HEDGEHOG-GLI Signaling Drives Self-Renewal and Tumorigenicity of Human Melanoma-Initiating Cells§

Authors


  • Author contributions: R.S. and M.C.V.: conception and design, collection and/or assembly of data, data analysis and interpretation, and final approval of manuscript; S.P., J.Y.P., V.M., and B.O.: collection and/or assembly of data and final approval of manuscript; R.G., N.P., G.G., L.B.: provision of material and final approval of manuscript; B.S.: conception and design, financial support, administrative support, data analysis and interpretation, manuscript writing, and final approval of manuscript.

  • Disclosure of potential conflicts of interest is found at the end of this article.

  • §

    First published online in STEM CELLSEXPRESS June 21, 2012.

Abstract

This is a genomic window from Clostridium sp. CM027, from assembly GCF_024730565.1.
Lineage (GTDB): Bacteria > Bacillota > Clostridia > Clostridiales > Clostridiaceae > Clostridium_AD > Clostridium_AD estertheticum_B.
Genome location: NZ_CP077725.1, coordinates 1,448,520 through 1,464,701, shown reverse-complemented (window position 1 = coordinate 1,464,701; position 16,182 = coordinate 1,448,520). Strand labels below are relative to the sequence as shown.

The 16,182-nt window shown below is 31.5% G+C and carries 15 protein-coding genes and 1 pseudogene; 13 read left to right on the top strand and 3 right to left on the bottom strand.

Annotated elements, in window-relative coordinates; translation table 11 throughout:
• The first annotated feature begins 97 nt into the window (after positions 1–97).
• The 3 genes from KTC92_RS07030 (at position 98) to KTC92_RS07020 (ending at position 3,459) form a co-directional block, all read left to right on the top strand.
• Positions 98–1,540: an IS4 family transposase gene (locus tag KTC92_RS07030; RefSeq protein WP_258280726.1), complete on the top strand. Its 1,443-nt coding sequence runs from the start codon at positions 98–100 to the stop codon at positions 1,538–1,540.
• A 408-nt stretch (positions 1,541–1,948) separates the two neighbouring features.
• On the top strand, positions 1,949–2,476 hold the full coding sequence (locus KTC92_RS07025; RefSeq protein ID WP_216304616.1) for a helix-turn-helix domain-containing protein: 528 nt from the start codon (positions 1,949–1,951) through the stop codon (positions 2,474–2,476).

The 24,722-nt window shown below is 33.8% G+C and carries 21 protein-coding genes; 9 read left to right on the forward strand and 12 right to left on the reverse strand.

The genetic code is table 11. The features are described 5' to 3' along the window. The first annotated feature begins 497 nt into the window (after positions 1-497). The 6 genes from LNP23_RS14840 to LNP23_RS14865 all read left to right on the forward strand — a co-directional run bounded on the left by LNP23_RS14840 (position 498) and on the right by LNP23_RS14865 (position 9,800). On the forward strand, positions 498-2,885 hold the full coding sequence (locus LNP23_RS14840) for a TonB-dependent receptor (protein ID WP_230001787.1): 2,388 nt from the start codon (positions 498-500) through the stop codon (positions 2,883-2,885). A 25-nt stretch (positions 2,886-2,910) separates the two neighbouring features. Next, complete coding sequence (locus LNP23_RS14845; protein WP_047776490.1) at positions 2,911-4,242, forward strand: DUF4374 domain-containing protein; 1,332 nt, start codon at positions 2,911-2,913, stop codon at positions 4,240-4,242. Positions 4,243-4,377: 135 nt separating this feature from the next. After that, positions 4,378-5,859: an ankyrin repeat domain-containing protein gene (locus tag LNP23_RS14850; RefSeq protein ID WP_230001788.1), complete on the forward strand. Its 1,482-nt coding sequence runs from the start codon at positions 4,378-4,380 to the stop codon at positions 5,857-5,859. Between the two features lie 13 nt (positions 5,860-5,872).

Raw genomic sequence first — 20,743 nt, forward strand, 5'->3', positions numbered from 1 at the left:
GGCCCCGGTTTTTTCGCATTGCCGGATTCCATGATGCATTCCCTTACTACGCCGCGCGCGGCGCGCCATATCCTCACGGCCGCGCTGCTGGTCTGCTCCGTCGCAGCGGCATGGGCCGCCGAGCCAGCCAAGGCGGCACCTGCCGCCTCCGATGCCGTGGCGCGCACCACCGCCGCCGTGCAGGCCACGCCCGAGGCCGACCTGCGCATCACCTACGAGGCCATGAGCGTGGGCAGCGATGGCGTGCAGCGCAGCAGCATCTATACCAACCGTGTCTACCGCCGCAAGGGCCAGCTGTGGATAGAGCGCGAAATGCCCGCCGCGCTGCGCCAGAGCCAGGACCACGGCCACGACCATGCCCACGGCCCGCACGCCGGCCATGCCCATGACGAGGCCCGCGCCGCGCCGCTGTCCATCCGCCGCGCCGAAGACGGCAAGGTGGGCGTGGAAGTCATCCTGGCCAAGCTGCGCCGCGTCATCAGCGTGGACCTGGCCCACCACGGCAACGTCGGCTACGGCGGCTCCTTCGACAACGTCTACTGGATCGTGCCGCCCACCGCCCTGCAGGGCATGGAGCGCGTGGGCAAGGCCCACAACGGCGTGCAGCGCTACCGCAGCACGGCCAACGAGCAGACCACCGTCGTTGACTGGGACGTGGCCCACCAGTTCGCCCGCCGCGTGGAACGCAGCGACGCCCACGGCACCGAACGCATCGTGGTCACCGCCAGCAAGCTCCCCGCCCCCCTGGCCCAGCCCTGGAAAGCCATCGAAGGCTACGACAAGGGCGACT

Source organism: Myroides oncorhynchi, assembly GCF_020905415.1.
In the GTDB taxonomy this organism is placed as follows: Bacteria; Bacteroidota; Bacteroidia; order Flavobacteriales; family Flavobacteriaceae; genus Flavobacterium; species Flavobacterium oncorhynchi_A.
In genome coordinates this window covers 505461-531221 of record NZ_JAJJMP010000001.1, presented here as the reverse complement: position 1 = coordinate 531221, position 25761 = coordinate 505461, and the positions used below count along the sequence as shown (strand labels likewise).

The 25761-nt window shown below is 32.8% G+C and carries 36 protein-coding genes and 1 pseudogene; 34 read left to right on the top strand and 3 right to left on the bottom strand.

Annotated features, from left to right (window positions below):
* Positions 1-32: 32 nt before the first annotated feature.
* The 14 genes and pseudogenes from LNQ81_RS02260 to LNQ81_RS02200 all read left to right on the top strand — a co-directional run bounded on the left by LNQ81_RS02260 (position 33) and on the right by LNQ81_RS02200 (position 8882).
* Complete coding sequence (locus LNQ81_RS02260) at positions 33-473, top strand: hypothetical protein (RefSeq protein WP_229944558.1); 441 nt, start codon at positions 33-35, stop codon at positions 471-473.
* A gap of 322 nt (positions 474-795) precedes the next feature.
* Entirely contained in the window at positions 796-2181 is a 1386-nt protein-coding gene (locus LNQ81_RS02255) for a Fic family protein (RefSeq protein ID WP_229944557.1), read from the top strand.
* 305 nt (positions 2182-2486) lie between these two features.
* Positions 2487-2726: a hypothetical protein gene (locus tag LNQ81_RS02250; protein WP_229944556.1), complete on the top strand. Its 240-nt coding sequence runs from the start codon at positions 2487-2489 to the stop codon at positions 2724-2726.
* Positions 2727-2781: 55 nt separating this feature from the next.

The question of whether cancer stem/tumor-initiating cells (CSC/TIC) exist in human melanomas has arisen in the last few years. Here, we have used nonadherent spheres and the aldehyde dehydrogenase (ALDH) enzymatic activity to enrich for CSC/TIC in a collection of human melanomas obtained from a broad spectrum of sites and stages. We find that melanomaspheres display extensive in vitro self-renewal ability and sustain tumor growth in vivo, generating human melanoma xenografts that recapitulate the phenotypic composition of the parental tumor. Melanomaspheres express high levels of Hedgehog (HH) pathway components and of embryonic pluripotent stem cell factors SOX2, NANOG, OCT4, and KLF4. We show that human melanomas contain a subset of cells expressing high ALDH activity (ALDHhigh), which is endowed with higher self-renewal and tumorigenic abilities than the ALDHlow population. A good correlation between the number of ALDHhigh cells and sphere formation efficiency was observed. Notably, both pharmacological inhibition of HH signaling by the SMOOTHENED (SMO) antagonist cyclopamine and GLI antagonist GANT61 and stable expression of shRNA targeting either SMO or GLI1 result in a significant decrease in melanoma stem cell self-renewal in vitro and a reduction in the number of ALDHhigh melanoma stem cells. Finally, we show that interference with the HH-GLI pathway through lentiviral-mediated silencing of SMO and GLI1 drastically diminishes tumor initiation of ALDHhigh melanoma stem cells. In conclusion, our data indicate an essential role of the HH-GLI1 signaling in controlling self-renewal and tumor initiation of melanoma CSC/TIC. Targeting HH-GLI1 is thus predicted to reduce the melanoma stem cell compartment. Stem Cells2012;30:1808–1818

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